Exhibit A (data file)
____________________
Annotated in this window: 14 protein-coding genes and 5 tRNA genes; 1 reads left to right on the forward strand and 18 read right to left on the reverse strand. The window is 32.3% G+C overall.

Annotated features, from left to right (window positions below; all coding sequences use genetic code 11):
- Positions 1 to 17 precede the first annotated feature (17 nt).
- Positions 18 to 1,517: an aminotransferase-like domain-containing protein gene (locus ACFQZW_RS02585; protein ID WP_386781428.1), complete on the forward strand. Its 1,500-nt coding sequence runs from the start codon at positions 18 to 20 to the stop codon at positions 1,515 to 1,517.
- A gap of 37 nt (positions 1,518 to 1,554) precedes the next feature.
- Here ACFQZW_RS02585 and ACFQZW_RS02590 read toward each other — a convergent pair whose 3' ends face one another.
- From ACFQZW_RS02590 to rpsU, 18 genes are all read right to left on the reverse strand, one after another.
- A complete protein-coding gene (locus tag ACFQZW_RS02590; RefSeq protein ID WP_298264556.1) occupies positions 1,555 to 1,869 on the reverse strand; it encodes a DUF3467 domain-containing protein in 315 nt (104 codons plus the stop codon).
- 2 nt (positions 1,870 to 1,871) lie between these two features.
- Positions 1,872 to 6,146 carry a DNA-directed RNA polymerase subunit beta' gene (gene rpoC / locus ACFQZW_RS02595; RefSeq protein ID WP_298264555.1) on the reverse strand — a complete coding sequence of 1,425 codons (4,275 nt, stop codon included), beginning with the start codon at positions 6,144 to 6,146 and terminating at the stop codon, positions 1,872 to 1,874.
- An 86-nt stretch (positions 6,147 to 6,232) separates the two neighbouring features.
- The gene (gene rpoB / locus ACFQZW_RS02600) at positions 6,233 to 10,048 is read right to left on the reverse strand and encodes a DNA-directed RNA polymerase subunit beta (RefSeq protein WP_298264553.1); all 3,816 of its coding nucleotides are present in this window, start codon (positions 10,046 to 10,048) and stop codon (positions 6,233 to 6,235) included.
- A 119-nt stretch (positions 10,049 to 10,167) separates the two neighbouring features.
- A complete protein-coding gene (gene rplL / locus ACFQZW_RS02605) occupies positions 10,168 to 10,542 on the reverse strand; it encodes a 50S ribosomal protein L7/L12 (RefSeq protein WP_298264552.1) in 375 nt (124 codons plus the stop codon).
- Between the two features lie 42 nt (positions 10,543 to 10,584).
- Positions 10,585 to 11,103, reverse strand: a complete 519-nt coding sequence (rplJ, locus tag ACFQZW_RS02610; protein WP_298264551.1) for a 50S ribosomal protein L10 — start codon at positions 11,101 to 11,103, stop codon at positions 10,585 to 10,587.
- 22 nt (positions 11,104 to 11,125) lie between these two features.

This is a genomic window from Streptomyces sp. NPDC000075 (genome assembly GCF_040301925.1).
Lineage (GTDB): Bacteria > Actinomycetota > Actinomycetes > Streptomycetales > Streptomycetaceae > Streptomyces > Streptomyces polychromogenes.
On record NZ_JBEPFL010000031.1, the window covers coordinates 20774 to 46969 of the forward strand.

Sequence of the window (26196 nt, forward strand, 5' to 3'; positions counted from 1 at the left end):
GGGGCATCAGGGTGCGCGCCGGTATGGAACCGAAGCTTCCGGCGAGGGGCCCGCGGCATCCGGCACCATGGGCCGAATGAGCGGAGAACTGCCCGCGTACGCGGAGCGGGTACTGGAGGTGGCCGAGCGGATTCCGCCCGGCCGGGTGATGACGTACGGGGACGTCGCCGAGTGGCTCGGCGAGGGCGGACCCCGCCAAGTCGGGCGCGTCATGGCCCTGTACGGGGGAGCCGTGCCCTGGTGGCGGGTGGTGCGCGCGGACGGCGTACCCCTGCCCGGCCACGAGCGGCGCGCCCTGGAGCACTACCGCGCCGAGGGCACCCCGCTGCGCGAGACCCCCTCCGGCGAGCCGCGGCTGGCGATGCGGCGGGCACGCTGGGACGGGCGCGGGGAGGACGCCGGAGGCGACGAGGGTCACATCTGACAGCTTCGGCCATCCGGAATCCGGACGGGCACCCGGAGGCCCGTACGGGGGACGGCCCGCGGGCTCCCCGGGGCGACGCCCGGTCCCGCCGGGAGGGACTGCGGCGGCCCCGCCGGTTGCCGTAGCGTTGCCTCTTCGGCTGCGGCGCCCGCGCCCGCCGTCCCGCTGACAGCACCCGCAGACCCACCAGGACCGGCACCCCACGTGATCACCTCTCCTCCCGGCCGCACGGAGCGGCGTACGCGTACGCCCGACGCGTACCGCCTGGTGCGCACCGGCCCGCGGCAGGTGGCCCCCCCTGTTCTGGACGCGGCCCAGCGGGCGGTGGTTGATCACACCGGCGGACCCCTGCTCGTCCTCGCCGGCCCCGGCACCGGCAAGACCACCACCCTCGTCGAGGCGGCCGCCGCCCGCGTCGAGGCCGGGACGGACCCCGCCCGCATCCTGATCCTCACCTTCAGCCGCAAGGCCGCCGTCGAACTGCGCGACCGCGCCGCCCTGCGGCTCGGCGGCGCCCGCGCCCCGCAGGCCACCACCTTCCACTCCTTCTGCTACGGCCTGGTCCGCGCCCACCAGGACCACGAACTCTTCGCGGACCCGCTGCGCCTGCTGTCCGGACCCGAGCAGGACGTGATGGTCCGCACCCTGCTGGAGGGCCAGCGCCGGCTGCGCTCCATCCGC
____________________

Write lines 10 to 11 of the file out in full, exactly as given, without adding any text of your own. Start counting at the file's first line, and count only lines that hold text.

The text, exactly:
- Positions 1,872 to 6,146 carry a DNA-directed RNA polymerase subunit beta' gene (gene rpoC / locus ACFQZW_RS02595; RefSeq protein ID WP_298264555.1) on the reverse strand — a complete coding sequence of 1,425 codons (4,275 nt, stop codon included), beginning with the start codon at positions 6,144 to 6,146 and terminating at the stop codon, positions 1,872 to 1,874.
- An 86-nt stretch (positions 6,147 to 6,232) separates the two neighbouring features.